A cry sometimes heard from NFL fans when a call doesn’t go their team’s way is that the NFL is rigged.
Is there anything to this? Or is it just disgruntled fans losing their sense of perspective? And what about recent accusations by Brian Flores of a franchise losing matches for better draft picks?
Two accusations float around the sport: either that the games are scripted, or that they are fixed. Let’s examine both charges.
Could The NFL Be Scripted?
Some hold the view that NFL games are scripted from beginning to end, just like professional wrestling.
There is some kind of story that runs through the season, designed to keep fans glued to the screens for the next game.
It could be the underdog going on a winning run. Or it could follow the heel – the guy that everybody wants to see lose. Scripting means that the entire season plays out to a detailed script planned in the head office.
Argument against: too many people to keep quiet
A scripted season would require every player, coach, and team staff all to be in on a plan to have the games come out a certain way.
There is no way this secret could ever be kept. All you would need is one disgruntled former employee or diva athlete to decide to blow the whistle and the whole thing would be revealed.
This hasn’t happened.
Think about the number of retired NFL players who are in the headlines for losing their money and their mansions and going broke.
Why hasn’t any of these guys taken a big wad of cash from a newspaper or tv station to spill the beans? Think of one of them crying on a chair beside Oprah!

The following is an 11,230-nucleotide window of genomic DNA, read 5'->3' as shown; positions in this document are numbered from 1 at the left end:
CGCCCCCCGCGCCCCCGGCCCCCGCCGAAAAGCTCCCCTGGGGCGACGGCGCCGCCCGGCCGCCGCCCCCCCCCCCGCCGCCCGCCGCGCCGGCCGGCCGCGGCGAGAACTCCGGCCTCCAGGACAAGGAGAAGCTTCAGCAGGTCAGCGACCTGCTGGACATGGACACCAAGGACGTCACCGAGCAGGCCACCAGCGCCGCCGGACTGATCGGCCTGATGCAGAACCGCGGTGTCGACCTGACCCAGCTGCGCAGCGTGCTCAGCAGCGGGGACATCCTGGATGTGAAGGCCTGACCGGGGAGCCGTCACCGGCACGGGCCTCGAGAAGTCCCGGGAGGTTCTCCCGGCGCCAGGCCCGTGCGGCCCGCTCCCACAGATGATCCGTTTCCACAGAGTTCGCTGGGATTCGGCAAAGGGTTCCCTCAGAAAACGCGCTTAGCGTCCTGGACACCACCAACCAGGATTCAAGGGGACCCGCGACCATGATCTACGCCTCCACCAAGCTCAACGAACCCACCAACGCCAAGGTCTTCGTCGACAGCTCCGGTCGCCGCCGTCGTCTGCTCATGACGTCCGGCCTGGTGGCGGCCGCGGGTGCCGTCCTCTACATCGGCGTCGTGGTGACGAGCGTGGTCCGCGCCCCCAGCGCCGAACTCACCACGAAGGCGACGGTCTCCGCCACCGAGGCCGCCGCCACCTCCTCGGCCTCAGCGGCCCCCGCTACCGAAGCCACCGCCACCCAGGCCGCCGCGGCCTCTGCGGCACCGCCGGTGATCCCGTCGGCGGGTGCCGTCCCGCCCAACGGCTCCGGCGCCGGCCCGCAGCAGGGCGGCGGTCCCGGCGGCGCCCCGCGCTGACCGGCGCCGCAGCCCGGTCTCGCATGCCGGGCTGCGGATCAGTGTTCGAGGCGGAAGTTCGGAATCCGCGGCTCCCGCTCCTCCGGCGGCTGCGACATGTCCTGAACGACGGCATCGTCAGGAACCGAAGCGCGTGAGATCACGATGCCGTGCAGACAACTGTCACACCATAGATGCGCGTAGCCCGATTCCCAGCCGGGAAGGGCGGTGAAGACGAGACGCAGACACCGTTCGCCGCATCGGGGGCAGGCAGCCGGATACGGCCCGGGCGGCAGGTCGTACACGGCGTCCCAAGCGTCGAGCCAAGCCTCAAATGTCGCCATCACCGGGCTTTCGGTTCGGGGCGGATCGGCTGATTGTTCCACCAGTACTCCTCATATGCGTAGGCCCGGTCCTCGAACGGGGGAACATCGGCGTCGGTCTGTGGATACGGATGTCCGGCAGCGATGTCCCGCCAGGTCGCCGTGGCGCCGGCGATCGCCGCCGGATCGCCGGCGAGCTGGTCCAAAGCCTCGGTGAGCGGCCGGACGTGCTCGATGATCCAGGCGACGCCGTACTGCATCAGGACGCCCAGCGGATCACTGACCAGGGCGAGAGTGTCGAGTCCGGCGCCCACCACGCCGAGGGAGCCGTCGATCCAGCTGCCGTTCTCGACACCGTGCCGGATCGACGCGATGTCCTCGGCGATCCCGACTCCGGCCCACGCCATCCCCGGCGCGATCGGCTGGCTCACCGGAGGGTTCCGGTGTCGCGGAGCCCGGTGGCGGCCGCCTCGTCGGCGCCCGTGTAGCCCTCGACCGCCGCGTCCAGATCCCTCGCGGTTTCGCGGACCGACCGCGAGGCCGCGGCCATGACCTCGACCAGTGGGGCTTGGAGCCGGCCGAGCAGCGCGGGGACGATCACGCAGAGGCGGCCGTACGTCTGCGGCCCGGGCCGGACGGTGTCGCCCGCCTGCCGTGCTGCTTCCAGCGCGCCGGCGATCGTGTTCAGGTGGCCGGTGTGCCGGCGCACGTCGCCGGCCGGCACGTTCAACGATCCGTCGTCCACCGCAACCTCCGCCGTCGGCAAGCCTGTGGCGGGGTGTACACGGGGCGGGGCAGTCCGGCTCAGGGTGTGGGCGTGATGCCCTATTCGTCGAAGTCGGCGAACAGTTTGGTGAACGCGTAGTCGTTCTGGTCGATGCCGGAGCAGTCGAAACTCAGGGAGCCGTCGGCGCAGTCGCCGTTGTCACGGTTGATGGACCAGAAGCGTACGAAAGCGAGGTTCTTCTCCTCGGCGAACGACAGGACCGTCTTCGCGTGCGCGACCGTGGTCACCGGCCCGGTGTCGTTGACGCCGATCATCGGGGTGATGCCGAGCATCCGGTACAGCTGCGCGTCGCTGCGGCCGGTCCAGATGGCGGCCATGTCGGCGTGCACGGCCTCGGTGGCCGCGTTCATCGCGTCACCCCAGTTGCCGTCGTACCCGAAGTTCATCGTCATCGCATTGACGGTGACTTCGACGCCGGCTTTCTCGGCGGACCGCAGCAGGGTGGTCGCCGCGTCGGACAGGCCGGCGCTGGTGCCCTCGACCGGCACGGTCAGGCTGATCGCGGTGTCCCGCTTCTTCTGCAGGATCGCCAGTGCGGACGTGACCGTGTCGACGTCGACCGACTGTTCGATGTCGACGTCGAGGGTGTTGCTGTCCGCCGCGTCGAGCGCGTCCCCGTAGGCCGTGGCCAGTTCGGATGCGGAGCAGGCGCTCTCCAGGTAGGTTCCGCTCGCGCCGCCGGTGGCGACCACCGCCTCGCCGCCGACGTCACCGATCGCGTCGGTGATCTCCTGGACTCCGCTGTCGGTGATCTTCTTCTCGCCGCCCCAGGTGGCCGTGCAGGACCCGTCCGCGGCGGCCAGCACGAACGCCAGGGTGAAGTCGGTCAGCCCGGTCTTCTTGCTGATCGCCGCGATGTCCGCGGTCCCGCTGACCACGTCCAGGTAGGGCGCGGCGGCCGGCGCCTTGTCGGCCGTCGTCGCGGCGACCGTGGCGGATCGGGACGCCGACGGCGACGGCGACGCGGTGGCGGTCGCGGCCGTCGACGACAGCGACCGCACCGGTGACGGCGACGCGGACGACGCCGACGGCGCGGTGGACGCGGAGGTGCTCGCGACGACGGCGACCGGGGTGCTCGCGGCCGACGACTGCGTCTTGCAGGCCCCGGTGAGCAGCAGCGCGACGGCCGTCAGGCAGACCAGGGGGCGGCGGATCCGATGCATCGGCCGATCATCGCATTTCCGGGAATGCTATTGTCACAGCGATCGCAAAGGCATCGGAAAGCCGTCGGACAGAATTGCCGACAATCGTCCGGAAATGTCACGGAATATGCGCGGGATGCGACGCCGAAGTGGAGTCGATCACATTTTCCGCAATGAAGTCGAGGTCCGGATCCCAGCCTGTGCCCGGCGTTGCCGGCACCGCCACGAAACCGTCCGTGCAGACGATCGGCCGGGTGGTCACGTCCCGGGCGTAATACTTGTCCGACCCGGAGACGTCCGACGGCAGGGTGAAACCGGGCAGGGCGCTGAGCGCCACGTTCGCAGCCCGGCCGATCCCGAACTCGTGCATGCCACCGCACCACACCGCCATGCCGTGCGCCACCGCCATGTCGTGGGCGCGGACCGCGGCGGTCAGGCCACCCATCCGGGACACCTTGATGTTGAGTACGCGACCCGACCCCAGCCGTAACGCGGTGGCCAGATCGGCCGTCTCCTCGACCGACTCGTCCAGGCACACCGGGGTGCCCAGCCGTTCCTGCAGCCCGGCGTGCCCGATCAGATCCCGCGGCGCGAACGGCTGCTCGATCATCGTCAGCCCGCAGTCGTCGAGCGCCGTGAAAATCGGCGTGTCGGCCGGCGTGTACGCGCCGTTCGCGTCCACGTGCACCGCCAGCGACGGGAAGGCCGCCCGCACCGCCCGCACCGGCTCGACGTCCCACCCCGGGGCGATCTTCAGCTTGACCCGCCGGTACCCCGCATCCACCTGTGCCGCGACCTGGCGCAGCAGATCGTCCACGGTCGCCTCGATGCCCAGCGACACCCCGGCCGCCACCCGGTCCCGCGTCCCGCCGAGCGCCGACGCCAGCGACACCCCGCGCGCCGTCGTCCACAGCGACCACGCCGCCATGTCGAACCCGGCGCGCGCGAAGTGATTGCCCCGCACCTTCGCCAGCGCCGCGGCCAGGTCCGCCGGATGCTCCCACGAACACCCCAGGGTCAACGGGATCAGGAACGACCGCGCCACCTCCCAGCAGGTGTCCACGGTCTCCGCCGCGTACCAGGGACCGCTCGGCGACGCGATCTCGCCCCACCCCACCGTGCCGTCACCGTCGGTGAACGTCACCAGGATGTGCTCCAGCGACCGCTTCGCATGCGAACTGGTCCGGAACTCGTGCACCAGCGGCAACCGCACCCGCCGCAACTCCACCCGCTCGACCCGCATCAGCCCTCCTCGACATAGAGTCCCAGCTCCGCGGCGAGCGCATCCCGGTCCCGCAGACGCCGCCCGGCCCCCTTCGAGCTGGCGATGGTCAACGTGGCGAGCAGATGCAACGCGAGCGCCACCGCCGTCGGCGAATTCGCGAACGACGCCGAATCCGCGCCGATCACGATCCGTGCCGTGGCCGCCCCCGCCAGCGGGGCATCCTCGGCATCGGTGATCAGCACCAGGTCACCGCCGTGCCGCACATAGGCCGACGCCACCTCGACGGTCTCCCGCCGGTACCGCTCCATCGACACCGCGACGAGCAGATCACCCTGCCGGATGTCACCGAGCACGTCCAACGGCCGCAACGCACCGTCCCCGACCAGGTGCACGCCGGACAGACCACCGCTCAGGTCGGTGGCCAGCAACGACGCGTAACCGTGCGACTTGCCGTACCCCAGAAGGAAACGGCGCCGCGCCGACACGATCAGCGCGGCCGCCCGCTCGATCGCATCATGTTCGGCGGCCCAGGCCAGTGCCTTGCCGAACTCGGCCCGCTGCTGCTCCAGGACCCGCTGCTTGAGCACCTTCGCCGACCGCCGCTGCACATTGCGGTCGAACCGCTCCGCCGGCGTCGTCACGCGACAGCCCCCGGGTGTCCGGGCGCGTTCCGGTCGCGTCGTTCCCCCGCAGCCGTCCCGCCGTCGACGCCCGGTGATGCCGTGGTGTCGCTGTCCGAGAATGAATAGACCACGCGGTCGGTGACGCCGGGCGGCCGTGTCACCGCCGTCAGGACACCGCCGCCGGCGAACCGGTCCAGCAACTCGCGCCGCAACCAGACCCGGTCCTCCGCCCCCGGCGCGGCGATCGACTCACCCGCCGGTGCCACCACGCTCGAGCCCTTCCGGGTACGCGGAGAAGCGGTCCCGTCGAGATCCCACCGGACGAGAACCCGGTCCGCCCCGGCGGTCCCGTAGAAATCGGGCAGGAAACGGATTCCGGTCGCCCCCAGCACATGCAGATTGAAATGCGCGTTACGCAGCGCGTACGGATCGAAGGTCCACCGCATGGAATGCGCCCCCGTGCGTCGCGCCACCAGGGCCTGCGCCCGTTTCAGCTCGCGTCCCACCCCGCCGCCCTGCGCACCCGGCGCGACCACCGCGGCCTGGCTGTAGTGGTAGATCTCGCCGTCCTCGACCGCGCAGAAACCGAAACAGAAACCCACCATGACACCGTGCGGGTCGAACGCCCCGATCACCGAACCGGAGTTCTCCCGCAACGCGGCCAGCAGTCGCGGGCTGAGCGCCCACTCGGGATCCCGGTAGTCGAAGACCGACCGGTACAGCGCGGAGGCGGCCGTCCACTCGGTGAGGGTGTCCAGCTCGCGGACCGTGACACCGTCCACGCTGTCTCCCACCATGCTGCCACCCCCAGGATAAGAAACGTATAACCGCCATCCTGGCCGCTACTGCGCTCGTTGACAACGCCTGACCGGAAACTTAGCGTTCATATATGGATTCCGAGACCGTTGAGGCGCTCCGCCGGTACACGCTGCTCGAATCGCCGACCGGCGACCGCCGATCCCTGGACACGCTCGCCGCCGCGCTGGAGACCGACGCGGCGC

Argument against: too expensive to keep quiet
Perhaps nobody has spilled the beans because they’re all being paid off?
The number of payoffs the NFL would have to make every year to silence former employees and players would bankrupt even the moneymaking machine that is the NFL!
Argument for: didn’t the NFL admit it?
The main conspiracy theory in favor of scripting is based on some arguments that the NFL itself has made in court!
The NFL has legally described itself as a single entertainment corporation as opposed to 32 competing franchises.
The scripting theory goes like this: the NFL describes itself exactly how pro wrestling describes itself. But pro wrestling is obviously and openly fake with highly scripted events.
Ergo, the only reason that the NFL would describe itself this way is so it could script games with impunity.
Argument against: no, the NFL didn’t admit it
This is a complete misunderstanding of why the NFL has this structure.
By structuring itself as a single entertainment corporation, the NFL teams are no longer subject to United States antitrust laws. (This is different to how Major League Baseball acquired an exemption to antitrust laws).
This allows them to do things like have a draft and limit which teams a player can negotiate with. Check out our article on the history of the NFL draft.
It also allows revenue sharing which means that teams in Green Bay or Kansas City are every bit as financially viable as teams in New York City or Dallas.
If the season is scripted, why do coaches and general managers get fired if the team has a losing season? Aren’t they just doing their job and following the plan?
The idea that the people on the losing teams would consent to be fired, shamed, and ridiculed just to meet the needs of some script is nonsensical.
Could The NFL Be Fixed?
Fixing is a little different. Fixing means that a select few players or referees are told to skew things to affect the outcome. This might be more feasible to pull off and keep quiet.